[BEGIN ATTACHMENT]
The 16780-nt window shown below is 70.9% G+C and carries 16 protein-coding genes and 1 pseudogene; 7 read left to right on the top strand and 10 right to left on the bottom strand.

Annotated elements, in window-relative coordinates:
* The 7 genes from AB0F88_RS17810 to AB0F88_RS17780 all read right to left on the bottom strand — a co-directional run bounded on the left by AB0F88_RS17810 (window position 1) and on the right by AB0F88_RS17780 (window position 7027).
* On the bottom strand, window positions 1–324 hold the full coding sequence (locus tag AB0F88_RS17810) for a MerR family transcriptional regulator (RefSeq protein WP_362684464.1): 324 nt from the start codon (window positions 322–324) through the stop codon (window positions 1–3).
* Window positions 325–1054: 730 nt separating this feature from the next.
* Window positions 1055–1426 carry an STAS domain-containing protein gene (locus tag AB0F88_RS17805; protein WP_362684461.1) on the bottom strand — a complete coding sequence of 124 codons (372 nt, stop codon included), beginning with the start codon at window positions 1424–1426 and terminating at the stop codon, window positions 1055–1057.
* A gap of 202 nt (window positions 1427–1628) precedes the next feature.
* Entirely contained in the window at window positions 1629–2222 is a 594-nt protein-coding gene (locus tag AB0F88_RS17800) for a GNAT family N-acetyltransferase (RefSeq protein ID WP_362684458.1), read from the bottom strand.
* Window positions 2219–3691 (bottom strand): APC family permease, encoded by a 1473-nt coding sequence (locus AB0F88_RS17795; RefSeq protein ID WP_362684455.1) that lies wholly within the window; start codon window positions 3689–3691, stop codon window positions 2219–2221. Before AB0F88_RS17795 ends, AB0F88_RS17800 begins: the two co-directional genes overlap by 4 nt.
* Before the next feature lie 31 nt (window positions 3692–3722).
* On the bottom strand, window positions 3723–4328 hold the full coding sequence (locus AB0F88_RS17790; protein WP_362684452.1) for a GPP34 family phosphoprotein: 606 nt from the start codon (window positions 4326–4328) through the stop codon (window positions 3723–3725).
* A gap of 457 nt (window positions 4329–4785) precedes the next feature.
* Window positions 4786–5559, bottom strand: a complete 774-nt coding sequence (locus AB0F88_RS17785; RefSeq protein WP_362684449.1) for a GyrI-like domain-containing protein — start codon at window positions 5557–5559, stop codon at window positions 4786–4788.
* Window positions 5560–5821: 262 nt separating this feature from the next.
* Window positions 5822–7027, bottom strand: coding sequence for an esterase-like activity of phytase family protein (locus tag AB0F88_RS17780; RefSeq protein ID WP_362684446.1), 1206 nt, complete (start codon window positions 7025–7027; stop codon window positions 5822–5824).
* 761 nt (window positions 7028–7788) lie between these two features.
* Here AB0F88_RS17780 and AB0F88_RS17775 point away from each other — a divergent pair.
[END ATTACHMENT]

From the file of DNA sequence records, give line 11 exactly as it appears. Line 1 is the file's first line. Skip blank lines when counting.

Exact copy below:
* On the bottom strand, window positions 3723–4328 hold the full coding sequence (locus AB0F88_RS17790; protein WP_362684452.1) for a GPP34 family phosphoprotein: 606 nt from the start codon (window positions 4326–4328) through the stop codon (window positions 3723–3725).